A weeks a long time in politics and, so it seems, in planning a Crop Tour.
Thanks to all those who have registered an interest in subscribing and supporting this years Crop Tours.
I am working my way through getting back to you all as quickly as I can, expect an email over the weekend if you haven't already heard anything from me.
I tend to forget the time it takes to plan and execute a Crop Tour, the logistics, planning, organisation, visa, vehicles, drivers, security, tools etc but we are now getting everything in line for a kick off later this month.
Early reports are conditions are not too bad across most of the Black Sea region, an early spring with an early fertiliser will give the more backward crops a boost although it should be noted that it can still turn bitterly cold in March.
Spring cereal planting is underway with Ukraine reporting 82,800 hectares or 3% of the planned area completed while Russia has 219,300 hectares or 0.4% in the ground.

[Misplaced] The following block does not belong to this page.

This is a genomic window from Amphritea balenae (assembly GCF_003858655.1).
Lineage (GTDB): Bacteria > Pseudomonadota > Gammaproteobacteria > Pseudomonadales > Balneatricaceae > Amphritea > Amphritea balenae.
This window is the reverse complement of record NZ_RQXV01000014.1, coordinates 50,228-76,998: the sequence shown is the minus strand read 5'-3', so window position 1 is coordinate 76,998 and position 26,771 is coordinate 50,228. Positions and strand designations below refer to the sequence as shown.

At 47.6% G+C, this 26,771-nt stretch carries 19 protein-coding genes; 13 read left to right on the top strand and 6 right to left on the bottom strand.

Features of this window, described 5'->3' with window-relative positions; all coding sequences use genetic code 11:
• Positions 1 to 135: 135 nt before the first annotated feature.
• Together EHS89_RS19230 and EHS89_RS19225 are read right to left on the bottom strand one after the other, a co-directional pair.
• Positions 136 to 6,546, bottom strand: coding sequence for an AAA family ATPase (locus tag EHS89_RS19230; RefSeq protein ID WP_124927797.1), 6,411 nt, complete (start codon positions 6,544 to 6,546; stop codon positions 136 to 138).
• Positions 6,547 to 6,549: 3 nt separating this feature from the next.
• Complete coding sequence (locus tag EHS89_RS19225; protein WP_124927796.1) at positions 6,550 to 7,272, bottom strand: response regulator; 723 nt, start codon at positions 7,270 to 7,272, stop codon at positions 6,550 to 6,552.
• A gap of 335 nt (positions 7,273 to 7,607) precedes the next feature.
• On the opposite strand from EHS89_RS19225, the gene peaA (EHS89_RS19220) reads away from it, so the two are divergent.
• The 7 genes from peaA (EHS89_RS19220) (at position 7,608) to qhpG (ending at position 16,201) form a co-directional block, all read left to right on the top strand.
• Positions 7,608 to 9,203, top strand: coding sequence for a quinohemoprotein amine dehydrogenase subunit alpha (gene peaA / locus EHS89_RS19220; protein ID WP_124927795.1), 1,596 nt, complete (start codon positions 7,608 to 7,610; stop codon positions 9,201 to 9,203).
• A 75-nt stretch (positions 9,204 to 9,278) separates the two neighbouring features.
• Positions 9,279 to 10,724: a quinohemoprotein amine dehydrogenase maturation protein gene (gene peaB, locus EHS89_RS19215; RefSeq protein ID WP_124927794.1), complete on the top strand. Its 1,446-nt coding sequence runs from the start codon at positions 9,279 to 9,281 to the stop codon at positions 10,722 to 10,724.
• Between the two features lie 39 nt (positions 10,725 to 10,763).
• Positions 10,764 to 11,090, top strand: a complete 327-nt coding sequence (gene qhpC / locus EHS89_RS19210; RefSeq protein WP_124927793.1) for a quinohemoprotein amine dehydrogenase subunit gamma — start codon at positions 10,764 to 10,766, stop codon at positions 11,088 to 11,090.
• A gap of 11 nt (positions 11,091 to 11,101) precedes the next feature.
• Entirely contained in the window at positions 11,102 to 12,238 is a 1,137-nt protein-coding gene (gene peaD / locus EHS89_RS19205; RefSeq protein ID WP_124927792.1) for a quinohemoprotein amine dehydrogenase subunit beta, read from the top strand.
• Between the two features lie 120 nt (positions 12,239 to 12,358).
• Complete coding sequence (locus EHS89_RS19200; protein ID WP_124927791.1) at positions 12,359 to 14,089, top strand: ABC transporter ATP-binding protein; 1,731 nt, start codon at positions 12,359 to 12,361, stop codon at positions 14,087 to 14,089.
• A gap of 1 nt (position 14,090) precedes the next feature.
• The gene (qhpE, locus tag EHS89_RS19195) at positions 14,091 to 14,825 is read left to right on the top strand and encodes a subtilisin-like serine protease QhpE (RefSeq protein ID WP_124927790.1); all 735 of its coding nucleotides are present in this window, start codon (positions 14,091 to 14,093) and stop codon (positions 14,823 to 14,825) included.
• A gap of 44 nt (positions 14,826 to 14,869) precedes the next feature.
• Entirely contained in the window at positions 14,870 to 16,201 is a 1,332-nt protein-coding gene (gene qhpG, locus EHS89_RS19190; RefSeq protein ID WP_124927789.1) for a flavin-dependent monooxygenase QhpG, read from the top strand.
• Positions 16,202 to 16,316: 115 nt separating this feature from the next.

None of which will do anything to dissuade the bear market although reports that a third of the Ukraine crop is in poor condition will no doubt sit a little uncomfortably in some peoples minds.
It would only take the hint of a dry spring before the crop which is already down 10% on last year and with 33% in poor condition could start to look like a problem.
Reports that soil moisture is plentiful shouldn't be taken too literally either; chernozem and the like doesn't hold on to water all that well, wet soil can turn to dry soil and very dry soil very quickly.
Still plenty of time to subscribe, follow and support us on our second Black Sea Crop Touring season, just drop me a line.